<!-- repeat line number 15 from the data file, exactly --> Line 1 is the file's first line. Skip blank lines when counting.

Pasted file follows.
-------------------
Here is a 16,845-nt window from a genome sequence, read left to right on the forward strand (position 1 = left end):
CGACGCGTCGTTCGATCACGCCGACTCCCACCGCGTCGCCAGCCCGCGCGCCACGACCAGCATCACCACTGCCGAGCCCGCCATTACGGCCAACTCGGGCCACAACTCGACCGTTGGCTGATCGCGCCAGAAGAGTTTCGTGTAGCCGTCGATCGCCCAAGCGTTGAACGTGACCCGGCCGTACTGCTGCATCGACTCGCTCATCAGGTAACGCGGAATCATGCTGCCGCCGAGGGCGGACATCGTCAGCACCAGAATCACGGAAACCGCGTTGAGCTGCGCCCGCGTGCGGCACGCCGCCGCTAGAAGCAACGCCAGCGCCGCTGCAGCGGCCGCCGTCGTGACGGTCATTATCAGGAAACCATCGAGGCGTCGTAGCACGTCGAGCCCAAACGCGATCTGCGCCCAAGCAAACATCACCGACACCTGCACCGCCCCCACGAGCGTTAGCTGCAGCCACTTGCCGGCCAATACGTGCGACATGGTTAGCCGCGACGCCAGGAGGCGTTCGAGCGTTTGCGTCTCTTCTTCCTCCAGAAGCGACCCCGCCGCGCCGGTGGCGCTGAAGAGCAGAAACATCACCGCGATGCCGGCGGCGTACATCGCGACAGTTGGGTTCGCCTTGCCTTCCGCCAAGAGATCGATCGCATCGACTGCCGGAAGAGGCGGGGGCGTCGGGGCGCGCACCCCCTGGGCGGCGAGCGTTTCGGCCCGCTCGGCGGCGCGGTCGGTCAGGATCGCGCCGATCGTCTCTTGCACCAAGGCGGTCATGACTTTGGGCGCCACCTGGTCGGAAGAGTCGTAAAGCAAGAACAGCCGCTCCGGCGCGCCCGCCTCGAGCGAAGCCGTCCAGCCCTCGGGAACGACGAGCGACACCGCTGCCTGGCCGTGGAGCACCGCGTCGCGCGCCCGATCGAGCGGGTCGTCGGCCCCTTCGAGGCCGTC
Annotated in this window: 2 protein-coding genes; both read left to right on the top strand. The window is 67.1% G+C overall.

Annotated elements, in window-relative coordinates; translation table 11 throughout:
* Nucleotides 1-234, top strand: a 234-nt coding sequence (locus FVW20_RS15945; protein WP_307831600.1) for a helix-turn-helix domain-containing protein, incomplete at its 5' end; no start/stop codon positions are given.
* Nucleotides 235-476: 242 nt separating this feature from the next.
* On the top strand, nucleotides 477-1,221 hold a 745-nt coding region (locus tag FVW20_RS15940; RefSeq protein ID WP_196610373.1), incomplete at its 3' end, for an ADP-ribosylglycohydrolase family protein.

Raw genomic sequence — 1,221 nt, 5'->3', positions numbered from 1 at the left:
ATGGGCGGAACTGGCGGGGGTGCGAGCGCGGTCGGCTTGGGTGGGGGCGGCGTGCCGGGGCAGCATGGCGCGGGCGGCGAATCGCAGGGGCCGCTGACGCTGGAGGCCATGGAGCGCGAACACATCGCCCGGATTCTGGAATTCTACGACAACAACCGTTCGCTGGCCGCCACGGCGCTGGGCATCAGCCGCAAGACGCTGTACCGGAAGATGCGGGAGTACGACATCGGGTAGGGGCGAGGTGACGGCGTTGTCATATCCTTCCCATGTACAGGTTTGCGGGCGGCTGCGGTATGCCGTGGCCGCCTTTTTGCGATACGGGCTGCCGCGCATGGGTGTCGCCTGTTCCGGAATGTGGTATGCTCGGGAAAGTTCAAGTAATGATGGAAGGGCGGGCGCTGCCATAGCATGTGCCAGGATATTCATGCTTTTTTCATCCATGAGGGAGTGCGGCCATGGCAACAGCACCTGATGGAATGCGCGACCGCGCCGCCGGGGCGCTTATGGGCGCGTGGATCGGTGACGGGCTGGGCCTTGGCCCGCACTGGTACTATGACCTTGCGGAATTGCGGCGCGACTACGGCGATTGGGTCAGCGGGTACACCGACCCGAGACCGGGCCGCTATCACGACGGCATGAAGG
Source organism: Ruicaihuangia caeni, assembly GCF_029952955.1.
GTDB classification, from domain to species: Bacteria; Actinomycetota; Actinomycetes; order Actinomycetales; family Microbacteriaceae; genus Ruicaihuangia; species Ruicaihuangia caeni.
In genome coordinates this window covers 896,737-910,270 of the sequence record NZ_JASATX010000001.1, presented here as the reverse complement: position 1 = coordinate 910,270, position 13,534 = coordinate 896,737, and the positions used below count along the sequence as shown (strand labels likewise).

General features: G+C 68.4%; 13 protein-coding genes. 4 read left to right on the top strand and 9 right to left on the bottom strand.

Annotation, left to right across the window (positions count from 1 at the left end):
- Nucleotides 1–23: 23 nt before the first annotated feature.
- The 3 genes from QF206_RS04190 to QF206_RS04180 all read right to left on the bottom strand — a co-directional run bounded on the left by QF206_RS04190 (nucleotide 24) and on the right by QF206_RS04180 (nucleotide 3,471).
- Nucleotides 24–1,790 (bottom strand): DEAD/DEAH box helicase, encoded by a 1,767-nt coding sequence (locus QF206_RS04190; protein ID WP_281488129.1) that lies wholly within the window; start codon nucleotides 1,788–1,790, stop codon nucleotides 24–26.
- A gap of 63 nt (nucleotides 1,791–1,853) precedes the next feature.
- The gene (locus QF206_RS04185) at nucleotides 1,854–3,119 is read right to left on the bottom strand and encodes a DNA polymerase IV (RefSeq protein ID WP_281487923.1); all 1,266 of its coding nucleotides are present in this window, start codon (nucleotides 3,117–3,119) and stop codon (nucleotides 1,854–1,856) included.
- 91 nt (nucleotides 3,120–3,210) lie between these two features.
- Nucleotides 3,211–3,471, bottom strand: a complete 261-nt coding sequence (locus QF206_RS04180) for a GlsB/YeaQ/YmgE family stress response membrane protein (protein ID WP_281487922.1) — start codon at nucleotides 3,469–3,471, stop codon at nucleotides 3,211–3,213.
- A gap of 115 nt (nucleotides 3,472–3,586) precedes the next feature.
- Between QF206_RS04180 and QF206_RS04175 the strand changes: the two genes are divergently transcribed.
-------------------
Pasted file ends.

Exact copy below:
- Nucleotides 1–23: 23 nt before the first annotated feature.